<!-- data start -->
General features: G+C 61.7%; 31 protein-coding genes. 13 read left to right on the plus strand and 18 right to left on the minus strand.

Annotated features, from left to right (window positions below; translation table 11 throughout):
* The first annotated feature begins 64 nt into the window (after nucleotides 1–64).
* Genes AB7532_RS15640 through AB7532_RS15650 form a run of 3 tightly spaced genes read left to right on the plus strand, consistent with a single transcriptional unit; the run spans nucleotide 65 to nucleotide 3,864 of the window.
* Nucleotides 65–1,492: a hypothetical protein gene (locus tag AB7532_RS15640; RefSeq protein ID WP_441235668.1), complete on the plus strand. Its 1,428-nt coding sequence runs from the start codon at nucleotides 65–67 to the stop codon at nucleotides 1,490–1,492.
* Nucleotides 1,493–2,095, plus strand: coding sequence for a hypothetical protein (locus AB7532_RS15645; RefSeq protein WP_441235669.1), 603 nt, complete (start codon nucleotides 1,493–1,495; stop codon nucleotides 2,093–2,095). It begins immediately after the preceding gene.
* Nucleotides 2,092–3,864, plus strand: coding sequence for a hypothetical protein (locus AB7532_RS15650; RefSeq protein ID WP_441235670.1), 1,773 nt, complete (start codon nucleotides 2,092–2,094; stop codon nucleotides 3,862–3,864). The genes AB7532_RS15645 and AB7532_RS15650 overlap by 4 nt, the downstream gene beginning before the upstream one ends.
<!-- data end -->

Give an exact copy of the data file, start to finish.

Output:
General features: G+C 61.7%; 31 protein-coding genes. 13 read left to right on the plus strand and 18 right to left on the minus strand.

Annotated features, from left to right (window positions below; translation table 11 throughout):
* The first annotated feature begins 64 nt into the window (after nucleotides 1–64).
* Genes AB7532_RS15640 through AB7532_RS15650 form a run of 3 tightly spaced genes read left to right on the plus strand, consistent with a single transcriptional unit; the run spans nucleotide 65 to nucleotide 3,864 of the window.
* Nucleotides 65–1,492: a hypothetical protein gene (locus tag AB7532_RS15640; RefSeq protein ID WP_441235668.1), complete on the plus strand. Its 1,428-nt coding sequence runs from the start codon at nucleotides 65–67 to the stop codon at nucleotides 1,490–1,492.
* Nucleotides 1,493–2,095, plus strand: coding sequence for a hypothetical protein (locus AB7532_RS15645; RefSeq protein WP_441235669.1), 603 nt, complete (start codon nucleotides 1,493–1,495; stop codon nucleotides 2,093–2,095). It begins immediately after the preceding gene.
* Nucleotides 2,092–3,864, plus strand: coding sequence for a hypothetical protein (locus AB7532_RS15650; RefSeq protein ID WP_441235670.1), 1,773 nt, complete (start codon nucleotides 2,092–2,094; stop codon nucleotides 3,862–3,864). The genes AB7532_RS15645 and AB7532_RS15650 overlap by 4 nt, the downstream gene beginning before the upstream one ends.